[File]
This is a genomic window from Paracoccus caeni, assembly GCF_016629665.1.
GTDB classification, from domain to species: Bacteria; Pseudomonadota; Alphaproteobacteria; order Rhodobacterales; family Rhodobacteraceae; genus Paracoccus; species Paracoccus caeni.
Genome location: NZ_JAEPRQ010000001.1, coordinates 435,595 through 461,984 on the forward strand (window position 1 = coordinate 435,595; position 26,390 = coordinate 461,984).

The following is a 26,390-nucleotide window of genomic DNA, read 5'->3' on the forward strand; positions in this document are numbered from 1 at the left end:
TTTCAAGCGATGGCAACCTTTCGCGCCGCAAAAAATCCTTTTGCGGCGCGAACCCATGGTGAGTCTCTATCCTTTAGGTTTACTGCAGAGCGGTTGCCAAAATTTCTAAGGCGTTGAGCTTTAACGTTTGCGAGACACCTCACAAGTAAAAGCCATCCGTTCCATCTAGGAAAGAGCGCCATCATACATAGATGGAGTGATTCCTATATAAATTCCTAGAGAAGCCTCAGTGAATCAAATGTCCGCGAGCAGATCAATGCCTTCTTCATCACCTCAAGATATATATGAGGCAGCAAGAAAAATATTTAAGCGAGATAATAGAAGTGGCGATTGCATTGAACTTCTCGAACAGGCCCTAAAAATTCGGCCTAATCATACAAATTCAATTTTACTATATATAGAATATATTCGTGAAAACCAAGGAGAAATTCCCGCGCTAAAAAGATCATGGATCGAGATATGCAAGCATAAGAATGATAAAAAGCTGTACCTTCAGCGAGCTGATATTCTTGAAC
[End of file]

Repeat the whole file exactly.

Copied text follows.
This is a genomic window from Paracoccus caeni, assembly GCF_016629665.1.
GTDB classification, from domain to species: Bacteria; Pseudomonadota; Alphaproteobacteria; order Rhodobacterales; family Rhodobacteraceae; genus Paracoccus; species Paracoccus caeni.
Genome location: NZ_JAEPRQ010000001.1, coordinates 435,595 through 461,984 on the forward strand (window position 1 = coordinate 435,595; position 26,390 = coordinate 461,984).

The following is a 26,390-nucleotide window of genomic DNA, read 5'->3' on the forward strand; positions in this document are numbered from 1 at the left end:
TTTCAAGCGATGGCAACCTTTCGCGCCGCAAAAAATCCTTTTGCGGCGCGAACCCATGGTGAGTCTCTATCCTTTAGGTTTACTGCAGAGCGGTTGCCAAAATTTCTAAGGCGTTGAGCTTTAACGTTTGCGAGACACCTCACAAGTAAAAGCCATCCGTTCCATCTAGGAAAGAGCGCCATCATACATAGATGGAGTGATTCCTATATAAATTCCTAGAGAAGCCTCAGTGAATCAAATGTCCGCGAGCAGATCAATGCCTTCTTCATCACCTCAAGATATATATGAGGCAGCAAGAAAAATATTTAAGCGAGATAATAGAAGTGGCGATTGCATTGAACTTCTCGAACAGGCCCTAAAAATTCGGCCTAATCATACAAATTCAATTTTACTATATATAGAATATATTCGTGAAAACCAAGGAGAAATTCCCGCGCTAAAAAGATCATGGATCGAGATATGCAAGCATAAGAATGATAAAAAGCTGTACCTTCAGCGAGCTGATATTCTTGAAC